One of the most important storylines for the Miami Heat in their improbable run to the Eastern Conference Finals as a No. 8 seed has been the play of their undrafted players, though their 3-0 lead on the Celtics has disappeared.
While All-Stars Jimmy Butler and Bam Adebayo have carried much of the load just as they did in Miami’s last Finals trip in the Bubble in 2020, they’ve been supported by the consistent production of guards Gabe Vincent and Max Strus and wings Duncan Robinson and Caleb Martin, none of whom were drafted out of college. In Game 3 of this series, they combined for 79 of the Heat’s 128 points.
There has been debate — some of it driven by the always vocal Draymond Green — as to how much mention their draft status should receive now that they’ve each been in the NBA for at least three years. Though some may consider it disrespectful to the players themselves, it certainly speaks to the Heat’s ability to find and develop talent. Even though there are just two rounds each year in the NBA draft and lots of all-conference and even All-American quality players go untaken, it’s still rare for such players to not only make a roster, but impact an NBA team, especially at playoff time.
The Pacers, for instance, have very rarely had success with undrafted players or even players selected in rounds three and beyond before the draft was shortened to two rounds in 1989. There have been success stories, though many of them have come because of undrafted players who had already established a place in the league before arriving in Indiana.
That being said, there have been a few undrafted — or lowly drafted — players who have made an impact in Indy. The following are the five best Pacers players who were either undrafted or drafted after the second round since 1980, before which the Pacers still had players from the ABA years.
The undersized former Arizona point guard wasn’t taken in the 2015 draft after two All-Pac 12 seasons and two Elite Eights, but he caught on with the Philadelphia 76ers during the early stage of The Process and was a starter by his second season before moving to the bench when Ben Simmons was drafted. He signed with the Pacers after two playoff seasons with the Sixers as a backup and established himself as the leader of the Pacers’ second unit. In 2020-21 he led the NBA in total steals and this season he had arguably his best offensive season of his career with a career-high 8.7 points per game on 54.3% shooting to go with 5.3 assists per game.
After a solid but unspectacular career at Washington, Holiday broke into the NBA on a 10-day contract with Philadelphia in 2013. He spent time with the Warriors, Hawks, Bulls and Knicks before he went back to Chicago and won a starting job in 2017-18. The Pacers signed him on a free agent deal in 2019 and in two seasons he averaged 9.8 points and 1.0 steals per game and shot 38.8% from 3-point range, hitting 434 3-pointers over three seasons.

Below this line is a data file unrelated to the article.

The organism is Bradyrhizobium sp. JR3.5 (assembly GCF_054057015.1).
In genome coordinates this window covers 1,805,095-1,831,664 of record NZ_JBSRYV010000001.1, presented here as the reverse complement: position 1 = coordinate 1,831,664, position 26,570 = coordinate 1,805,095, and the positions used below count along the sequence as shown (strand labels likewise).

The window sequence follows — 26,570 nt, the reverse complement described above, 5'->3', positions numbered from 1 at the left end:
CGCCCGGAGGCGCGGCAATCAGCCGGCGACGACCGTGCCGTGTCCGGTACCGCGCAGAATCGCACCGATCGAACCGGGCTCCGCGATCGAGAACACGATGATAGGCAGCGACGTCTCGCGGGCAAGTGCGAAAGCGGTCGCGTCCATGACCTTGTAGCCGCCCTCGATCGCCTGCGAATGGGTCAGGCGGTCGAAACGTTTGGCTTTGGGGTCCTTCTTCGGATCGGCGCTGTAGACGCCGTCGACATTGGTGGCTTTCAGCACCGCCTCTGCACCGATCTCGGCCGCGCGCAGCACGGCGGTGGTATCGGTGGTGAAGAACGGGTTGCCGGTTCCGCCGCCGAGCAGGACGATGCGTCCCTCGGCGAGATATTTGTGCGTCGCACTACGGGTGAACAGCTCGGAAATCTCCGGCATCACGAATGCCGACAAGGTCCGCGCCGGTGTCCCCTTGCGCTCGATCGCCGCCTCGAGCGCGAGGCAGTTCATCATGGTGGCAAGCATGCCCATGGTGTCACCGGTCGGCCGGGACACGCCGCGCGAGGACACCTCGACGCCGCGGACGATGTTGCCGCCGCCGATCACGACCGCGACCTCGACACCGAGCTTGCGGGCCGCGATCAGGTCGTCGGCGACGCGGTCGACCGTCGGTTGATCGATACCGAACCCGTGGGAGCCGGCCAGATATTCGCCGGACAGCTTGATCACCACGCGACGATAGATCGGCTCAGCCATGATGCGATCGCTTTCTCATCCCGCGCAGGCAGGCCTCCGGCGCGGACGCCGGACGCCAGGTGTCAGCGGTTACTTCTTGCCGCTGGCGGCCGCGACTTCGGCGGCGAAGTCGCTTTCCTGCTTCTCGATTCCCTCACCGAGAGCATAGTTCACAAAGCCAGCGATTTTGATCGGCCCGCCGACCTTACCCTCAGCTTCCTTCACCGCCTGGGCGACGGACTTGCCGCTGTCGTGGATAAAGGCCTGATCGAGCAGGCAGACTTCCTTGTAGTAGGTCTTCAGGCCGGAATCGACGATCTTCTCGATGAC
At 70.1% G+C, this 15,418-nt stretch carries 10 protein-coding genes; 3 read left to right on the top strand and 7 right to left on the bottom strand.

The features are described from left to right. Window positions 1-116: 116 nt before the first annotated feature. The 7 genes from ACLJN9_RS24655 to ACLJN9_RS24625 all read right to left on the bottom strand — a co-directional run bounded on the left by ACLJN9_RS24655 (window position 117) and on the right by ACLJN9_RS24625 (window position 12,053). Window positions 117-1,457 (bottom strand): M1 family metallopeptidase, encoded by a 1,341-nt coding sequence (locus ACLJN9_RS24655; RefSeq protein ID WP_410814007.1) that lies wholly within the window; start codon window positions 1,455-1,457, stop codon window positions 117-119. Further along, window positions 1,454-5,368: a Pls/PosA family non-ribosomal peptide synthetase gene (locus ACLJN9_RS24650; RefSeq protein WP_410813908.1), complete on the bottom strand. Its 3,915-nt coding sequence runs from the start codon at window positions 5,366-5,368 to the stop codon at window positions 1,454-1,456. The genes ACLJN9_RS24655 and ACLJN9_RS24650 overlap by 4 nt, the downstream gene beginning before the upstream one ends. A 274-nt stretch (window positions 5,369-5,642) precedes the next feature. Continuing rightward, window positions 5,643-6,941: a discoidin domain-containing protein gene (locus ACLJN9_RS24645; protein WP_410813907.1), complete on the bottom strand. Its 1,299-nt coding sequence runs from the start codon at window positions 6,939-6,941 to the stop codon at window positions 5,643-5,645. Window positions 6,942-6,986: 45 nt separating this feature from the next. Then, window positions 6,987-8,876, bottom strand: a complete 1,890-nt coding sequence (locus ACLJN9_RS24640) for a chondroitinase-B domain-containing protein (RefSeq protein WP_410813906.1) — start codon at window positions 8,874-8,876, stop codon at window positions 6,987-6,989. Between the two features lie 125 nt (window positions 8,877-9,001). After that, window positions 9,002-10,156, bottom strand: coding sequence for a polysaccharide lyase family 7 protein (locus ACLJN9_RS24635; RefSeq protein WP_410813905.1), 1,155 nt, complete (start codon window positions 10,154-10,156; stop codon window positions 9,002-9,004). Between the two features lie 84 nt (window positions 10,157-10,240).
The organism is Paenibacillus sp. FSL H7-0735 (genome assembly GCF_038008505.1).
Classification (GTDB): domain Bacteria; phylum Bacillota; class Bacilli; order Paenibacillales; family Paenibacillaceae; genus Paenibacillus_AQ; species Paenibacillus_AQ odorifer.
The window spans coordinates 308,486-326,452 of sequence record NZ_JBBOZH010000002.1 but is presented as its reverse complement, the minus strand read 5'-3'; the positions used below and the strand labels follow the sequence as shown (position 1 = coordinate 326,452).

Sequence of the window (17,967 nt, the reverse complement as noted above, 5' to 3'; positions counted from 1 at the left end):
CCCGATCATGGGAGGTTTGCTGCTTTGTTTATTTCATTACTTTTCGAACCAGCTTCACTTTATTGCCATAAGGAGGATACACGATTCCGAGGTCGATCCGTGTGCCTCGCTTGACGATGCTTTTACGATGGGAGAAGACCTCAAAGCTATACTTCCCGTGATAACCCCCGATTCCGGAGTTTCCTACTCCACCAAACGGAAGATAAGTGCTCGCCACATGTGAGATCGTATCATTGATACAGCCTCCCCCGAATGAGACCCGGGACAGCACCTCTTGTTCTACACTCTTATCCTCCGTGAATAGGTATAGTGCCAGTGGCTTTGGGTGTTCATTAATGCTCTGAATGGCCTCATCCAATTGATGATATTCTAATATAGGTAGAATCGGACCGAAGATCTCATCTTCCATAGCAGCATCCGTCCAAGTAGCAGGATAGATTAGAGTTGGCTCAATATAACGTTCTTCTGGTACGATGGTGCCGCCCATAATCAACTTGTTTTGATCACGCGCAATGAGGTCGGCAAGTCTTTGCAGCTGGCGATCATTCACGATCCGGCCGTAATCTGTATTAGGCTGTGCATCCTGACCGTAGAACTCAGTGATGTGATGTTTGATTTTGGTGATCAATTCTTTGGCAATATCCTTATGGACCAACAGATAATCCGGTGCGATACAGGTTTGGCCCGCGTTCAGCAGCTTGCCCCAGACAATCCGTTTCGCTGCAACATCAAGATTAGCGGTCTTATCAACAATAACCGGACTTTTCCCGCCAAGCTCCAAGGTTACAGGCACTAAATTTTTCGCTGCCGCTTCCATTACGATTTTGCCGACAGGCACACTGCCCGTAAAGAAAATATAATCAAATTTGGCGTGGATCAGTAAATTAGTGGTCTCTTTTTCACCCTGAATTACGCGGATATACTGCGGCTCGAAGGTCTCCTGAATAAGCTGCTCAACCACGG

Marquis Daniels, small forward, 2007-09
Daniels went undrafted in 2003 after two All-SEC seasons at Auburn, but he caught on as a rotation player with the Mavericks on a playoff squad before the Pacers acquired him in a trade for Austin Croshere. In his third season in Indiana, he was pressed into service as a starter and averaged 13.6 points and 4.6 rebounds before leaving for the Celtics the following season.
Brad Miller, center, 2002-03
A Kendallville native, Miller went undrafted after a strong career at Purdue, but caught on with the Hornets as a rookie and established himself as a starter and a low-post presence with the Bulls. The Pacers acquired him in a deadline deal in February of 2002 along with Metta World Peace and Ron Mercer and sent Travis Best, Norm Richardson and Jalen Rose to the Bulls. Miller averaged 15.1 points per game the rest of that season, then reached his first All-Star Game in 2003 in a season when he averaged 13.1 points and 8.3 rebounds per game. He was traded to the Kings the following season but ended up playing 12 seasons in the league.
Jerry Sichting, guard, 1981-85
Of all the players on this list, the Pacers did the most to unearth Sichting.
The Martinsville native and former Purdue star was taken in the fourth round by the Golden State Warriors in 1979, but he didn’t make the roster after training camp. The Pacers picked him up for the 1980-81 season and he appeared in 47 games, averaging 2.0 points per appearance on a team that reached the playoffs. He played just one minute of postseason action, but did well enough to keep his roster spot for 1981-82 when he averaged 15.7 minutes.
By the 1982-83 season he was in the starting lineup most of the time, averaging 9.3 points and 5.6 assists per game. He started all 80 games in 1983-84, averaging 11.5 points and 5.7 assists per game, then he averaged double figures again the next season even though he started just 25 of the 70 games he appeared in. Before the 1985-86 season, he was traded to the Celtics for two second-round picks and he went back to the bench for Boston. However, he posted 3.2 points and 2.2 assists in their 1985-86 playoff run as they won the NBA title.
This article originally appeared on Indianapolis Star: Pacers have historically struggled to find undrafted talent
Source: Yahoo Sports